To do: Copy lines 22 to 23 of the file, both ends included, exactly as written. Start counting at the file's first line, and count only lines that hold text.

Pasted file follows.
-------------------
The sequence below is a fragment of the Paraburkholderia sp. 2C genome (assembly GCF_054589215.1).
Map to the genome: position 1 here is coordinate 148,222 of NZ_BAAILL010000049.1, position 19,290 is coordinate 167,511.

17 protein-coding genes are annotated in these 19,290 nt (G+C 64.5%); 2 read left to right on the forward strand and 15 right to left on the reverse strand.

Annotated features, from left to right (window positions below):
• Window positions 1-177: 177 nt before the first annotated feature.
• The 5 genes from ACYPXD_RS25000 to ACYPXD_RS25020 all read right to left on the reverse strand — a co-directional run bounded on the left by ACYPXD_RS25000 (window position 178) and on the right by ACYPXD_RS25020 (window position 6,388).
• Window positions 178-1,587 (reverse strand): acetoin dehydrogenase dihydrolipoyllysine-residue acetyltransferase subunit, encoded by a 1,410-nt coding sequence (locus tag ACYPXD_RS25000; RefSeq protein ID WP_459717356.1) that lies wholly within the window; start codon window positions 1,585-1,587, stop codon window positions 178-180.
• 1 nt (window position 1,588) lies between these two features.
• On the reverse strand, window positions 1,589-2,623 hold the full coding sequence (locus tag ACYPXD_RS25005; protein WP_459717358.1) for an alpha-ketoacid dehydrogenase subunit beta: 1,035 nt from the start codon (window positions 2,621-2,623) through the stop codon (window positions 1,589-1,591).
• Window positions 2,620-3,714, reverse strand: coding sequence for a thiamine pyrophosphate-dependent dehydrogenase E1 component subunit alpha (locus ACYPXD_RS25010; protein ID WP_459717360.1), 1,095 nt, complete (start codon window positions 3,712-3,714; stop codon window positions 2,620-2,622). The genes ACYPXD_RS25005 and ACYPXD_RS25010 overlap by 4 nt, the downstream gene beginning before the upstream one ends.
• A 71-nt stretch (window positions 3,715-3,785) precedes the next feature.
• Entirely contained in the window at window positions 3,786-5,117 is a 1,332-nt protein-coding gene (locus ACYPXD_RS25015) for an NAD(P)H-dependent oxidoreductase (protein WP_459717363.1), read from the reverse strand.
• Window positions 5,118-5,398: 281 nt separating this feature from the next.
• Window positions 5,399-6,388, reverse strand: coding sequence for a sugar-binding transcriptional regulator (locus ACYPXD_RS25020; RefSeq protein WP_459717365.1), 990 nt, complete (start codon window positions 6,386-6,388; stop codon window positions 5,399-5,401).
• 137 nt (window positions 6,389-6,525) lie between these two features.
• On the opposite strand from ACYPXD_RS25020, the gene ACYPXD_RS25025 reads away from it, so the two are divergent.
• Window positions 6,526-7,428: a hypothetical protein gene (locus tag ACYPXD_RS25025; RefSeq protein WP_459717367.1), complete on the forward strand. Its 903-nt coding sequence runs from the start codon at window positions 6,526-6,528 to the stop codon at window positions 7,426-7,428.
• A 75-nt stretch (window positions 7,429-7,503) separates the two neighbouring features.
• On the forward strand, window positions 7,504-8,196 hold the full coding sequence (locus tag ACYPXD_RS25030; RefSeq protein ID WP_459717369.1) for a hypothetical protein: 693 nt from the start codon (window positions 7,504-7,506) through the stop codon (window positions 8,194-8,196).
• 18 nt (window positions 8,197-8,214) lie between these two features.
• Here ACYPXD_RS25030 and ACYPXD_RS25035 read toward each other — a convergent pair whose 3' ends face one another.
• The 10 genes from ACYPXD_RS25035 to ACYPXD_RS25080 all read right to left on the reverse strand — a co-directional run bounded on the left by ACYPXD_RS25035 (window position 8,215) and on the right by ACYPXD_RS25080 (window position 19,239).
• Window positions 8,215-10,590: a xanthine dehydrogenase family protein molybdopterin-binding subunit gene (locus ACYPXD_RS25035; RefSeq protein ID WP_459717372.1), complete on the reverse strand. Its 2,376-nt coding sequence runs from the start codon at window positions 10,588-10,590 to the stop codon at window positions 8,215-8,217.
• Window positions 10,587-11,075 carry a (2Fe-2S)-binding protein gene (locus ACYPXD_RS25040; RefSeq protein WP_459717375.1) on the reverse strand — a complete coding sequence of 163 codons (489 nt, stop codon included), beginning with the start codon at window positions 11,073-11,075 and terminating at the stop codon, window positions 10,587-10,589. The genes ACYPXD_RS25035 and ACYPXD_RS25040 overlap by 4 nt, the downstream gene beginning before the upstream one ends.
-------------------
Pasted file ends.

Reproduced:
• The 10 genes from ACYPXD_RS25035 to ACYPXD_RS25080 all read right to left on the reverse strand — a co-directional run bounded on the left by ACYPXD_RS25035 (window position 8,215) and on the right by ACYPXD_RS25080 (window position 19,239).
• Window positions 8,215-10,590: a xanthine dehydrogenase family protein molybdopterin-binding subunit gene (locus ACYPXD_RS25035; RefSeq protein ID WP_459717372.1), complete on the reverse strand. Its 2,376-nt coding sequence runs from the start codon at window positions 10,588-10,590 to the stop codon at window positions 8,215-8,217.